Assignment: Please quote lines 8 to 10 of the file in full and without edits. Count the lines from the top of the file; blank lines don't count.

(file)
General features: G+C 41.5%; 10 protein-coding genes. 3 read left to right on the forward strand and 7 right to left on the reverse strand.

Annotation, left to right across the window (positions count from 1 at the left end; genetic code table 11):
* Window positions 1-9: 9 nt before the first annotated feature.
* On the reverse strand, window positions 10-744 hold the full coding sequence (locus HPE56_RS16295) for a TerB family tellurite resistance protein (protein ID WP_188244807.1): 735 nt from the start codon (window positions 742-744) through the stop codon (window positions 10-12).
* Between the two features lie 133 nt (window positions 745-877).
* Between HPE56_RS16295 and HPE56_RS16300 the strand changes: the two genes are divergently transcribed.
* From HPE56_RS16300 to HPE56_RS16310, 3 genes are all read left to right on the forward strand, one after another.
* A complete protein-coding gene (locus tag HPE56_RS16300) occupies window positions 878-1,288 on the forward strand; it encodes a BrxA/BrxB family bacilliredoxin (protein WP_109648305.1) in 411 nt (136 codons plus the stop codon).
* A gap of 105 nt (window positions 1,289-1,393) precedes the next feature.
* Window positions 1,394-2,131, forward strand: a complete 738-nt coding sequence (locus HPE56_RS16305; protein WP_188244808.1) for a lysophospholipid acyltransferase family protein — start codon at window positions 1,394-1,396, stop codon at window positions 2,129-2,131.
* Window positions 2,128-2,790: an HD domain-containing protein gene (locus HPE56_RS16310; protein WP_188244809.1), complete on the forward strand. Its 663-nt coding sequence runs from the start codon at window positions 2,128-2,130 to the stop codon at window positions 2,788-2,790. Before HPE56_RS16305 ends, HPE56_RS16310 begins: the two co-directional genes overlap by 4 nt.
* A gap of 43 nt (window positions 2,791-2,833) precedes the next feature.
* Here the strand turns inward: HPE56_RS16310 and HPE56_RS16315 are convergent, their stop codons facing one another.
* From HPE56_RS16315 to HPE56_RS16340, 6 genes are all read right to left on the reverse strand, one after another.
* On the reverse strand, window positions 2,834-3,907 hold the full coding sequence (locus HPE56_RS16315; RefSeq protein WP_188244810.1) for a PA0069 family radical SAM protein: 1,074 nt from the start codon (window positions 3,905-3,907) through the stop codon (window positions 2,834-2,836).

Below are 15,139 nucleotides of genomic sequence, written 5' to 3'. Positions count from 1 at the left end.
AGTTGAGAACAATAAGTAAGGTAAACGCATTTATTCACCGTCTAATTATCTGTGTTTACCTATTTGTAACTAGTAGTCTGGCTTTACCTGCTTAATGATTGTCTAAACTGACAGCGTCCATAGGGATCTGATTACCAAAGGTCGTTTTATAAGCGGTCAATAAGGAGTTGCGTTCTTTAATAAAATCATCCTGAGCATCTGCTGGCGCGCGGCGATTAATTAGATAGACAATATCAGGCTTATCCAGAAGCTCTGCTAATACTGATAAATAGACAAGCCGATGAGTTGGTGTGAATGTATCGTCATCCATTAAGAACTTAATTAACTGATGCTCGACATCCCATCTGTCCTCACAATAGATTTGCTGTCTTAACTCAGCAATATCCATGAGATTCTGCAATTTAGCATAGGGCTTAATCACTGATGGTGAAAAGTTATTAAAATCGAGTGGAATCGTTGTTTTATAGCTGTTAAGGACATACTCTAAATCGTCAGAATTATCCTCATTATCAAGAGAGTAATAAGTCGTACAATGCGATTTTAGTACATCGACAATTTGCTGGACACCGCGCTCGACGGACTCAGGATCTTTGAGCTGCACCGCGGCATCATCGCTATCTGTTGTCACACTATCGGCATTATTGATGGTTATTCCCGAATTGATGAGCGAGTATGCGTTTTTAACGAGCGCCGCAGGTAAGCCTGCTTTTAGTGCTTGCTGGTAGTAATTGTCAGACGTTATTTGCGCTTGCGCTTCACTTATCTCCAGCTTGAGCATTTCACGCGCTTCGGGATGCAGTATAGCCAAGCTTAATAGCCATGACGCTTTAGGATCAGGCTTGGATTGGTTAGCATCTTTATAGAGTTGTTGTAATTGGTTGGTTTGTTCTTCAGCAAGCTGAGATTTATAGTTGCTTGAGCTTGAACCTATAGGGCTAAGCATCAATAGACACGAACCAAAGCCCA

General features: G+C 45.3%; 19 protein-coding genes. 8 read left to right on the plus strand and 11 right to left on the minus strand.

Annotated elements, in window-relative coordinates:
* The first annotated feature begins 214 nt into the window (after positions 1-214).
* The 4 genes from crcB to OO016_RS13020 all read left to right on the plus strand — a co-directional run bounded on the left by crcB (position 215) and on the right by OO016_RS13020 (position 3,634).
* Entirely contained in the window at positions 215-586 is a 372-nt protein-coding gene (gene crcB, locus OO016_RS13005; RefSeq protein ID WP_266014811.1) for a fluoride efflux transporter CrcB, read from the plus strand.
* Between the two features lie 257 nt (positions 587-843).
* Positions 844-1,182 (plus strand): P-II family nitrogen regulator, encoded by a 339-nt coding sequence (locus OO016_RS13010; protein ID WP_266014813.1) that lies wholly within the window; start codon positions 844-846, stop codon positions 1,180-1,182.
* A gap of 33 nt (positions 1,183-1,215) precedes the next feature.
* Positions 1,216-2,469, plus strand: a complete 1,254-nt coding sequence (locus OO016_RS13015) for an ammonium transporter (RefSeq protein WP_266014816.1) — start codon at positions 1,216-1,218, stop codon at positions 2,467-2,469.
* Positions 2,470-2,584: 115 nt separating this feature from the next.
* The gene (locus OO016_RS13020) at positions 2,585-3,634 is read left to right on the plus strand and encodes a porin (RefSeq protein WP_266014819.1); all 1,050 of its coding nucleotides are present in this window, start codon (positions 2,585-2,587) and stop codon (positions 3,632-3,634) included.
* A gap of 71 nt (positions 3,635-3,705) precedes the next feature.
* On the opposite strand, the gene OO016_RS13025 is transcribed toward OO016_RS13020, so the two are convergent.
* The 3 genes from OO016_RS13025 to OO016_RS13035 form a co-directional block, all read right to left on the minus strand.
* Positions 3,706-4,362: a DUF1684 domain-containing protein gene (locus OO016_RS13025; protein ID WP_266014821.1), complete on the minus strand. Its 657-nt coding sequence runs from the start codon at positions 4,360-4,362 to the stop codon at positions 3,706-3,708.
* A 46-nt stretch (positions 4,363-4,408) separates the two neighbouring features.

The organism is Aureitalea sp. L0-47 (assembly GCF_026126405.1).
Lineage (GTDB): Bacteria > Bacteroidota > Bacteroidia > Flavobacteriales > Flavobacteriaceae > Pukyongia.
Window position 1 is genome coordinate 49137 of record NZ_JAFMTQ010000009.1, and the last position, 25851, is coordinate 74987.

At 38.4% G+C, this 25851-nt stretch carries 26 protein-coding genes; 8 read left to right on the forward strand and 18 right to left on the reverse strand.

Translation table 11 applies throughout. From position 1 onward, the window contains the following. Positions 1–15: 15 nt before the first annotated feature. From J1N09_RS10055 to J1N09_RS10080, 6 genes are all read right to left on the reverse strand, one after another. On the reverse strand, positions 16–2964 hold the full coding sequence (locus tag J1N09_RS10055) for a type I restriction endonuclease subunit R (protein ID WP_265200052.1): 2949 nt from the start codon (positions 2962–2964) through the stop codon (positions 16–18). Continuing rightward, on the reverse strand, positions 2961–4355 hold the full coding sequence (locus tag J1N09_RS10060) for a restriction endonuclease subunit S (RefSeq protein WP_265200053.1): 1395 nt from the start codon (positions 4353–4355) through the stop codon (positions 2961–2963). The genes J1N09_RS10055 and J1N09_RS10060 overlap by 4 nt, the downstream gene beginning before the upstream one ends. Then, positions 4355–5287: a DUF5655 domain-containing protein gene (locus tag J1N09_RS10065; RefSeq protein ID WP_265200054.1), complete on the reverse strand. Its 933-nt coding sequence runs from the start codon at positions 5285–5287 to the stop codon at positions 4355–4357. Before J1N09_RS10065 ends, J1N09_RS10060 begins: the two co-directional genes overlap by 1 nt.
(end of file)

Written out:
* A complete protein-coding gene (locus tag HPE56_RS16300) occupies window positions 878-1,288 on the forward strand; it encodes a BrxA/BrxB family bacilliredoxin (protein WP_109648305.1) in 411 nt (136 codons plus the stop codon).
* A gap of 105 nt (window positions 1,289-1,393) precedes the next feature.
* Window positions 1,394-2,131, forward strand: a complete 738-nt coding sequence (locus HPE56_RS16305; protein WP_188244808.1) for a lysophospholipid acyltransferase family protein — start codon at window positions 1,394-1,396, stop codon at window positions 2,129-2,131.